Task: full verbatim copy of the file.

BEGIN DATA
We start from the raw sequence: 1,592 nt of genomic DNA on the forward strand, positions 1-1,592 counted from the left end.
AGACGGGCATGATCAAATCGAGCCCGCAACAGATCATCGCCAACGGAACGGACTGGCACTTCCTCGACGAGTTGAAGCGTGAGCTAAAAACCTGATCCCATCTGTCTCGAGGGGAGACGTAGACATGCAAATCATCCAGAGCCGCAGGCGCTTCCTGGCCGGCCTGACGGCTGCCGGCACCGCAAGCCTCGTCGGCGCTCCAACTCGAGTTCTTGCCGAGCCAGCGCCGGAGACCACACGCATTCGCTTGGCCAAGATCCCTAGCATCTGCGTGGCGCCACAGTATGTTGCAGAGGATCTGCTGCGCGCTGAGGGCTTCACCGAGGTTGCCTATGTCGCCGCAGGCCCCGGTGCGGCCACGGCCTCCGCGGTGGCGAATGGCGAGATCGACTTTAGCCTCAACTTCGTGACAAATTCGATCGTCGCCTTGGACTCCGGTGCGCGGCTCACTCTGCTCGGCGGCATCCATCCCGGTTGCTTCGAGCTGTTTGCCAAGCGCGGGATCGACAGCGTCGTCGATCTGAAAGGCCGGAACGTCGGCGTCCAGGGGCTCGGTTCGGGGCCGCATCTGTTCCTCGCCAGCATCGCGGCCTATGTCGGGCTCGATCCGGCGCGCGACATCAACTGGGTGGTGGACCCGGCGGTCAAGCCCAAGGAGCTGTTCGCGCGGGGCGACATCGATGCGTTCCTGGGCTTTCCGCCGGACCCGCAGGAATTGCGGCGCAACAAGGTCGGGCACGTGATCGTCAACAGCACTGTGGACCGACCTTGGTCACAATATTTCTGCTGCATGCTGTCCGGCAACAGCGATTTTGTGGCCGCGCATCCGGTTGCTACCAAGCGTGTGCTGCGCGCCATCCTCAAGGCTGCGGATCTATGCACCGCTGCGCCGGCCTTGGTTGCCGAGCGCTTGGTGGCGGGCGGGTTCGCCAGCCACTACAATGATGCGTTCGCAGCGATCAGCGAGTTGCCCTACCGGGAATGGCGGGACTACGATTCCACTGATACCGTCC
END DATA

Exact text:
We start from the raw sequence: 1,592 nt of genomic DNA on the forward strand, positions 1-1,592 counted from the left end.
AGACGGGCATGATCAAATCGAGCCCGCAACAGATCATCGCCAACGGAACGGACTGGCACTTCCTCGACGAGTTGAAGCGTGAGCTAAAAACCTGATCCCATCTGTCTCGAGGGGAGACGTAGACATGCAAATCATCCAGAGCCGCAGGCGCTTCCTGGCCGGCCTGACGGCTGCCGGCACCGCAAGCCTCGTCGGCGCTCCAACTCGAGTTCTTGCCGAGCCAGCGCCGGAGACCACACGCATTCGCTTGGCCAAGATCCCTAGCATCTGCGTGGCGCCACAGTATGTTGCAGAGGATCTGCTGCGCGCTGAGGGCTTCACCGAGGTTGCCTATGTCGCCGCAGGCCCCGGTGCGGCCACGGCCTCCGCGGTGGCGAATGGCGAGATCGACTTTAGCCTCAACTTCGTGACAAATTCGATCGTCGCCTTGGACTCCGGTGCGCGGCTCACTCTGCTCGGCGGCATCCATCCCGGTTGCTTCGAGCTGTTTGCCAAGCGCGGGATCGACAGCGTCGTCGATCTGAAAGGCCGGAACGTCGGCGTCCAGGGGCTCGGTTCGGGGCCGCATCTGTTCCTCGCCAGCATCGCGGCCTATGTCGGGCTCGATCCGGCGCGCGACATCAACTGGGTGGTGGACCCGGCGGTCAAGCCCAAGGAGCTGTTCGCGCGGGGCGACATCGATGCGTTCCTGGGCTTTCCGCCGGACCCGCAGGAATTGCGGCGCAACAAGGTCGGGCACGTGATCGTCAACAGCACTGTGGACCGACCTTGGTCACAATATTTCTGCTGCATGCTGTCCGGCAACAGCGATTTTGTGGCCGCGCATCCGGTTGCTACCAAGCGTGTGCTGCGCGCCATCCTCAAGGCTGCGGATCTATGCACCGCTGCGCCGGCCTTGGTTGCCGAGCGCTTGGTGGCGGGCGGGTTCGCCAGCCACTACAATGATGCGTTCGCAGCGATCAGCGAGTTGCCCTACCGGGAATGGCGGGACTACGATTCCACTGATACCGTCC